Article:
‘Outlander’s Theme Song Changes With Every Season
Outlander’s opening credits song is as dynamic as the rest of the series. Since the song serves as an epigraph to the series and an introductory chapter for seasons or groups of episodes, different cover versions of the song are used as the show progresses. These changes indicate not only a change in time and place, but it ties into the Frasers’ stories and their origins. When the Frasers’ location changes, so does the cover used.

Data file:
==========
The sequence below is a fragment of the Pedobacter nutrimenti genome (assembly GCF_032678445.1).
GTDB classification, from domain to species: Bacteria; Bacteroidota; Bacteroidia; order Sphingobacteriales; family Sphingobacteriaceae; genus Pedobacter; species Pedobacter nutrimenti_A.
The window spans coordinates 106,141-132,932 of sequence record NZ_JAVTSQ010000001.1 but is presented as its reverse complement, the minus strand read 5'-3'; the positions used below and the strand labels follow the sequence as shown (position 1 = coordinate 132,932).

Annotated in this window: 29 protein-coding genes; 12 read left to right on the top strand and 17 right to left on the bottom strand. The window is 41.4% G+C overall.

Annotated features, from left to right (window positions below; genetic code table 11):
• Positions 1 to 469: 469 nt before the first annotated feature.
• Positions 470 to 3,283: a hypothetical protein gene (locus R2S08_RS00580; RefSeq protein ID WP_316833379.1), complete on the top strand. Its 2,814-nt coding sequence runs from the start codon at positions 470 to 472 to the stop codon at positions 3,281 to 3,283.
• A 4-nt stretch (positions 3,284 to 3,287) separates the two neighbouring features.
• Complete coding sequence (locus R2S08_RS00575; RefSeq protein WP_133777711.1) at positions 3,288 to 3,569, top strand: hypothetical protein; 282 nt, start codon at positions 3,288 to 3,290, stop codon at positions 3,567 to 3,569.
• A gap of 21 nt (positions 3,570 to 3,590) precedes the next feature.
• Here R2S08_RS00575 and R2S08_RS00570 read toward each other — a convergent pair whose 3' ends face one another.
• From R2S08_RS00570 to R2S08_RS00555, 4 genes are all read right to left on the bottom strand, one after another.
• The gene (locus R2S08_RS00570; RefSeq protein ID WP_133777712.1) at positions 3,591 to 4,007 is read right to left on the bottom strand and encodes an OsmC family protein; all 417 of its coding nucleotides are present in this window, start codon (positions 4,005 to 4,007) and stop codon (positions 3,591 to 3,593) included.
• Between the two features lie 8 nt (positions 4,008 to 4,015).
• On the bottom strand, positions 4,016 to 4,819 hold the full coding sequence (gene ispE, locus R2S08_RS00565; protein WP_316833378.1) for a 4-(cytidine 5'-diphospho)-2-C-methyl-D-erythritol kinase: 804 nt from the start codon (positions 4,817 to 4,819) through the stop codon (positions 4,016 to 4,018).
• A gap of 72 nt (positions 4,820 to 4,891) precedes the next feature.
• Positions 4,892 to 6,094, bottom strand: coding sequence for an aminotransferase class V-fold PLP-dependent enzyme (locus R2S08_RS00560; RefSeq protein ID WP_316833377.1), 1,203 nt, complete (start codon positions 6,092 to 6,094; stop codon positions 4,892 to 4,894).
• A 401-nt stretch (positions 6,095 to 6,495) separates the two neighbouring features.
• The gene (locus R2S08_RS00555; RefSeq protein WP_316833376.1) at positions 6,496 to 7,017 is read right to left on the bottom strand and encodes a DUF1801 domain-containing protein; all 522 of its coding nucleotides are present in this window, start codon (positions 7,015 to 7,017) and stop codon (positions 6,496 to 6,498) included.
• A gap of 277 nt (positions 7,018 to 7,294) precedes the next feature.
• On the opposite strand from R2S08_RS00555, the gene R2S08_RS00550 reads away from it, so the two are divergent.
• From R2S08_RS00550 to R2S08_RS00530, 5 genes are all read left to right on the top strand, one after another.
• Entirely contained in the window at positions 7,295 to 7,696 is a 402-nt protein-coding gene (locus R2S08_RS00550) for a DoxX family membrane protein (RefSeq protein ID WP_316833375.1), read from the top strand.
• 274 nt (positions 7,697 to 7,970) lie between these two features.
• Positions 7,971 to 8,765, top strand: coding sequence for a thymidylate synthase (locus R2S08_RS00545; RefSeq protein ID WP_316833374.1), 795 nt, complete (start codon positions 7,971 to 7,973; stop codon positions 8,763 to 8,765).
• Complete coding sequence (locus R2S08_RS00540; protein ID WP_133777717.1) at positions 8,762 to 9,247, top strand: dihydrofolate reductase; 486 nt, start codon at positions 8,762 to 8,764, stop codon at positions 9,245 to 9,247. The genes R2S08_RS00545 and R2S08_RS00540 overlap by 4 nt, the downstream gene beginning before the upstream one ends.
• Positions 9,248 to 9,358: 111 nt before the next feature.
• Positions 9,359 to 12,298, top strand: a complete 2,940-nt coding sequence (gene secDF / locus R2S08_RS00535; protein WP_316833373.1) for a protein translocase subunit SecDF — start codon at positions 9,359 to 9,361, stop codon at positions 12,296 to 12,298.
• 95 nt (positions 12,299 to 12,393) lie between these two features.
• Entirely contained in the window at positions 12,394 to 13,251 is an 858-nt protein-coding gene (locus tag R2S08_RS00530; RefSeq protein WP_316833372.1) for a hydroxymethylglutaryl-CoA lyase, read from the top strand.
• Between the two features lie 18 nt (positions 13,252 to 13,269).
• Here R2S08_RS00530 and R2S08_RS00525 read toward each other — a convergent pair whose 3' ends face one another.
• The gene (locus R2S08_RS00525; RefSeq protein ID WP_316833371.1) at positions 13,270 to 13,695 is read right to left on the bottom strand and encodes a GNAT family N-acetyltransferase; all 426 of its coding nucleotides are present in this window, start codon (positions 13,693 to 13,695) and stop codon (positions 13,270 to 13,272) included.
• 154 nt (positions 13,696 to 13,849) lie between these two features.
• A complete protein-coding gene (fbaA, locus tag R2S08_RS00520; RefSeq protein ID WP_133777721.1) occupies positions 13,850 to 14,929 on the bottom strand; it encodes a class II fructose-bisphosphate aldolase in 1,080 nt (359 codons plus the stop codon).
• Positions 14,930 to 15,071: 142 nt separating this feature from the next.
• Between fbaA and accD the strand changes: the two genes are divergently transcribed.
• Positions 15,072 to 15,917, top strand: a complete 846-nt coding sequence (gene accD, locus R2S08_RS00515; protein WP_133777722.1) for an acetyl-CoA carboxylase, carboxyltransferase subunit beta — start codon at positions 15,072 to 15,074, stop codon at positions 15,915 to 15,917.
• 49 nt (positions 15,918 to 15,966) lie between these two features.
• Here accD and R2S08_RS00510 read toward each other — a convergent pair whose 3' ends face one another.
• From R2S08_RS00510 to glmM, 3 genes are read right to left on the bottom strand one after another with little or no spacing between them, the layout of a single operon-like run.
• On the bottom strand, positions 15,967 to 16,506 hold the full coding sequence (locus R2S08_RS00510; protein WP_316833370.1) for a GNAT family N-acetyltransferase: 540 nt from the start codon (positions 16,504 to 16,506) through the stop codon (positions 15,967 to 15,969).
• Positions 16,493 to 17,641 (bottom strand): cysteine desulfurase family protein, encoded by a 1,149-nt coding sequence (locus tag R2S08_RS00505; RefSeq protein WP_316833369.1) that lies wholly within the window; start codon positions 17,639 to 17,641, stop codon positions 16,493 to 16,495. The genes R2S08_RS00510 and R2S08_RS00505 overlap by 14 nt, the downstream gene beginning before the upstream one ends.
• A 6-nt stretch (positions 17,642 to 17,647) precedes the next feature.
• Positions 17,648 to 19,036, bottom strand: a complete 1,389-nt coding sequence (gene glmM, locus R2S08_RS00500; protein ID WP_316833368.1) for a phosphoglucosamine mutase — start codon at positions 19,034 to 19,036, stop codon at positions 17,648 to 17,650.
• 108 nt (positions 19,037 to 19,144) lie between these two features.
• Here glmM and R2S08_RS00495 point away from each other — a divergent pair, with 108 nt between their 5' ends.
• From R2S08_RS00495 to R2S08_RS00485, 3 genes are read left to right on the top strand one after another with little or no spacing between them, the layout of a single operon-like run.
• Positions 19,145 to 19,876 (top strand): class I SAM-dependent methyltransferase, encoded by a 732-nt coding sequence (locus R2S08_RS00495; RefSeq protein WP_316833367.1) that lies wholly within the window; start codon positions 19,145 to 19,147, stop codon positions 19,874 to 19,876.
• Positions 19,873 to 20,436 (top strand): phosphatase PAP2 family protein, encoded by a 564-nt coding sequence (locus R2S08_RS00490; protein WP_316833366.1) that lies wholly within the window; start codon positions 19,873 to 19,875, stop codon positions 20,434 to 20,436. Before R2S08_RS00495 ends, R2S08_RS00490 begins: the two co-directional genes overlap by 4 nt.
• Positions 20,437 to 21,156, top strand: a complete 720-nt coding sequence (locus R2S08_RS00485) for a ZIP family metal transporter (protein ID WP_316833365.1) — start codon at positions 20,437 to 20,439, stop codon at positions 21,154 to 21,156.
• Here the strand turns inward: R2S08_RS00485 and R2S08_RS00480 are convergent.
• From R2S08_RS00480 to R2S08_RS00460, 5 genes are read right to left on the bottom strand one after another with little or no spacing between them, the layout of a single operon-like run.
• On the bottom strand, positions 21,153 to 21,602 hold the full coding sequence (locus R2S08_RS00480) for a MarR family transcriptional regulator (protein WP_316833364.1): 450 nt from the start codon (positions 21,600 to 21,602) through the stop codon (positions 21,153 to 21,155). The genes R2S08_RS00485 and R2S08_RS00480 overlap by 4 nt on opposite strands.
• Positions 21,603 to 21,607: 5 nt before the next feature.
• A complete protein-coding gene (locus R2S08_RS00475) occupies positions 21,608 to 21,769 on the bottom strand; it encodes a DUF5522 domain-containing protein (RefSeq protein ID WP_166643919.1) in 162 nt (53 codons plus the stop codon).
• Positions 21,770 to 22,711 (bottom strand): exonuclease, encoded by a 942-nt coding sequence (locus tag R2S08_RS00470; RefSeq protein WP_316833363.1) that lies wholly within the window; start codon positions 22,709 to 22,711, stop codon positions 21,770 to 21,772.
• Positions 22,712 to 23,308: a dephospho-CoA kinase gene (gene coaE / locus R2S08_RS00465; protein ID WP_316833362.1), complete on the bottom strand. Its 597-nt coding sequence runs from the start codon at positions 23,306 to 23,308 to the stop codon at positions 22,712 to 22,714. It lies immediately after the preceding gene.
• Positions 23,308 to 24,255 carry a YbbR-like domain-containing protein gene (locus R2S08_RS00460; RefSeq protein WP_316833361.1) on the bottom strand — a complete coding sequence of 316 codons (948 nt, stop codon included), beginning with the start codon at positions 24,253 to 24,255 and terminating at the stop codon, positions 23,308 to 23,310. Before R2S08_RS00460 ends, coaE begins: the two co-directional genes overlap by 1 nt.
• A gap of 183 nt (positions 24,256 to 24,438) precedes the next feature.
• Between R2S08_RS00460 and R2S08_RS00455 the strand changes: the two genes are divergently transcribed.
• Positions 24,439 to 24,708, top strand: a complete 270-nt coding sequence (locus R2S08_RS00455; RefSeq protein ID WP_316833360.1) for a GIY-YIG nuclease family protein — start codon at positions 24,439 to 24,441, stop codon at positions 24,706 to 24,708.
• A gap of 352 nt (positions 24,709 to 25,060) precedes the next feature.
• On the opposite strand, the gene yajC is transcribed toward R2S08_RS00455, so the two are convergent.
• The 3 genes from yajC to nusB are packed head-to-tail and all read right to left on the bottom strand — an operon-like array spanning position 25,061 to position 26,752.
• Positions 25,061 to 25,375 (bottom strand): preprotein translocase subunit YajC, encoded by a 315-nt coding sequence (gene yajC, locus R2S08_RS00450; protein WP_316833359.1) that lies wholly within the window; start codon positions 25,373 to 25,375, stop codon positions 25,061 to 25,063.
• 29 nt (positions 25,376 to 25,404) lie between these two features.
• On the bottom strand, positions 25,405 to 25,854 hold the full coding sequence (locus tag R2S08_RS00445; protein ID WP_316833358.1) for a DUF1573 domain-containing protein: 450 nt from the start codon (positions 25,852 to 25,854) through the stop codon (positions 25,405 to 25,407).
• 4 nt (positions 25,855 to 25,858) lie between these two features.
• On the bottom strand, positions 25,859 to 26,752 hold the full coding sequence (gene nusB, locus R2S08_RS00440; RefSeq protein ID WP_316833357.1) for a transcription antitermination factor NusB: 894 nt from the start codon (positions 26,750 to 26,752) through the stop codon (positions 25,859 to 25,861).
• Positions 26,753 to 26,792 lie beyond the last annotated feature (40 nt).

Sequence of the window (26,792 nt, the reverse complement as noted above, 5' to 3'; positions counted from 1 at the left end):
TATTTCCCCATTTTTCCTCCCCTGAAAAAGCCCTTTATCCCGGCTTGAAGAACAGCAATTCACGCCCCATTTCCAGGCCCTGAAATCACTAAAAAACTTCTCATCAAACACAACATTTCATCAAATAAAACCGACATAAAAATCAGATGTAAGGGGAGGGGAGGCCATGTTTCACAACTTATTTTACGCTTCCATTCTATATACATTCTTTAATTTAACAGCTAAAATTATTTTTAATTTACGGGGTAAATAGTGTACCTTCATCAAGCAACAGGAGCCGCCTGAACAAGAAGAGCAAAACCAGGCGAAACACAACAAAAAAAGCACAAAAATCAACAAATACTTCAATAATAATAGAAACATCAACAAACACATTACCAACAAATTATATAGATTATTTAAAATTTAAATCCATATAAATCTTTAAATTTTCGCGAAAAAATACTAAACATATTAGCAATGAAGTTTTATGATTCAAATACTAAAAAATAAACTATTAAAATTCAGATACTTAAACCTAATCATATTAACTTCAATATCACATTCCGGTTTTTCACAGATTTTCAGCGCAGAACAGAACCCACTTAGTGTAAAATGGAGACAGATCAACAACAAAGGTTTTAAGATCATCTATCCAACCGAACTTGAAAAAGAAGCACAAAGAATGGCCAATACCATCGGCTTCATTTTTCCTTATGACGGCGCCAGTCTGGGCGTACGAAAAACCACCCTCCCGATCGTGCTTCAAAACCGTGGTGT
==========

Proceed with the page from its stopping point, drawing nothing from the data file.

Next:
In the first season, the opening theme song is sung by Yarbrough, along with its intros, outros, and associated character themes and segues, are played on decidedly Scottish instruments: bagpipes, a frame drum called a bodrán, fiddle, and a penny whistle, the woodwind sounding instrument that plays during reflective pieces. When the Frasers are hiding out in France in the first half of Season 2, part of the lyrics to “The Skye Boat Song” are sung in French. The accompaniment is played with violins and the accordion to add to the setting change for the series. In Season 3, the Frasers are briefly shipwrecked in Jamaica, and the corresponding version of that theme song is heavy on percussion and vocals.